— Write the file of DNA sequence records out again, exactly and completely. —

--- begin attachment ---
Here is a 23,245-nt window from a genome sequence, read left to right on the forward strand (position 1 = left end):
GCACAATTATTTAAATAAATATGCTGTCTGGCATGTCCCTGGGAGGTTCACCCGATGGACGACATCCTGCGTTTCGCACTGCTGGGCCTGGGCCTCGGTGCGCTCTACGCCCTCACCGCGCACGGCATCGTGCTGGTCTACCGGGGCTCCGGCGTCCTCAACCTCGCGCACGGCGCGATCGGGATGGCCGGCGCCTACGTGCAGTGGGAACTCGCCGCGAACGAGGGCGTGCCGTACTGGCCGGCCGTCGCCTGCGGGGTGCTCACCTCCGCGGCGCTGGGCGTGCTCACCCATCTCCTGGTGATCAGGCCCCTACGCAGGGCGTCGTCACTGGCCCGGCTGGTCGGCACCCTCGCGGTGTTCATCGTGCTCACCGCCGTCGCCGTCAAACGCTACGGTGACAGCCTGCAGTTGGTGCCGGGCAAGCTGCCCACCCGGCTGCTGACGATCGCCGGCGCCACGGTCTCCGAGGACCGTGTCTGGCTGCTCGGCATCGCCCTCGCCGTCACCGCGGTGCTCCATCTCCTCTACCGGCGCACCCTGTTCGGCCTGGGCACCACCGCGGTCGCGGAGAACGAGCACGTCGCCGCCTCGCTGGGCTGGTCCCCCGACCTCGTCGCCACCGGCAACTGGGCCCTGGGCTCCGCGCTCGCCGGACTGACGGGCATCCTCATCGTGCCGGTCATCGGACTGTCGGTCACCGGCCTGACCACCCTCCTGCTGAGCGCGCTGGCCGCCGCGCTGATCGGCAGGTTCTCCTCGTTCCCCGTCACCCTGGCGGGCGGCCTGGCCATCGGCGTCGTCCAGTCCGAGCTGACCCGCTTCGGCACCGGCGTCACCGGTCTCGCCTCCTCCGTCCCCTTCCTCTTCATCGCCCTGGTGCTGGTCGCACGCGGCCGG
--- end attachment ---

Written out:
Here is a 23,245-nt window from a genome sequence, read left to right on the forward strand (position 1 = left end):
GCACAATTATTTAAATAAATATGCTGTCTGGCATGTCCCTGGGAGGTTCACCCGATGGACGACATCCTGCGTTTCGCACTGCTGGGCCTGGGCCTCGGTGCGCTCTACGCCCTCACCGCGCACGGCATCGTGCTGGTCTACCGGGGCTCCGGCGTCCTCAACCTCGCGCACGGCGCGATCGGGATGGCCGGCGCCTACGTGCAGTGGGAACTCGCCGCGAACGAGGGCGTGCCGTACTGGCCGGCCGTCGCCTGCGGGGTGCTCACCTCCGCGGCGCTGGGCGTGCTCACCCATCTCCTGGTGATCAGGCCCCTACGCAGGGCGTCGTCACTGGCCCGGCTGGTCGGCACCCTCGCGGTGTTCATCGTGCTCACCGCCGTCGCCGTCAAACGCTACGGTGACAGCCTGCAGTTGGTGCCGGGCAAGCTGCCCACCCGGCTGCTGACGATCGCCGGCGCCACGGTCTCCGAGGACCGTGTCTGGCTGCTCGGCATCGCCCTCGCCGTCACCGCGGTGCTCCATCTCCTCTACCGGCGCACCCTGTTCGGCCTGGGCACCACCGCGGTCGCGGAGAACGAGCACGTCGCCGCCTCGCTGGGCTGGTCCCCCGACCTCGTCGCCACCGGCAACTGGGCCCTGGGCTCCGCGCTCGCCGGACTGACGGGCATCCTCATCGTGCCGGTCATCGGACTGTCGGTCACCGGCCTGACCACCCTCCTGCTGAGCGCGCTGGCCGCCGCGCTGATCGGCAGGTTCTCCTCGTTCCCCGTCACCCTGGCGGGCGGCCTGGCCATCGGCGTCGTCCAGTCCGAGCTGACCCGCTTCGGCACCGGCGTCACCGGTCTCGCCTCCTCCGTCCCCTTCCTCTTCATCGCCCTGGTGCTGGTCGCACGCGGCCGG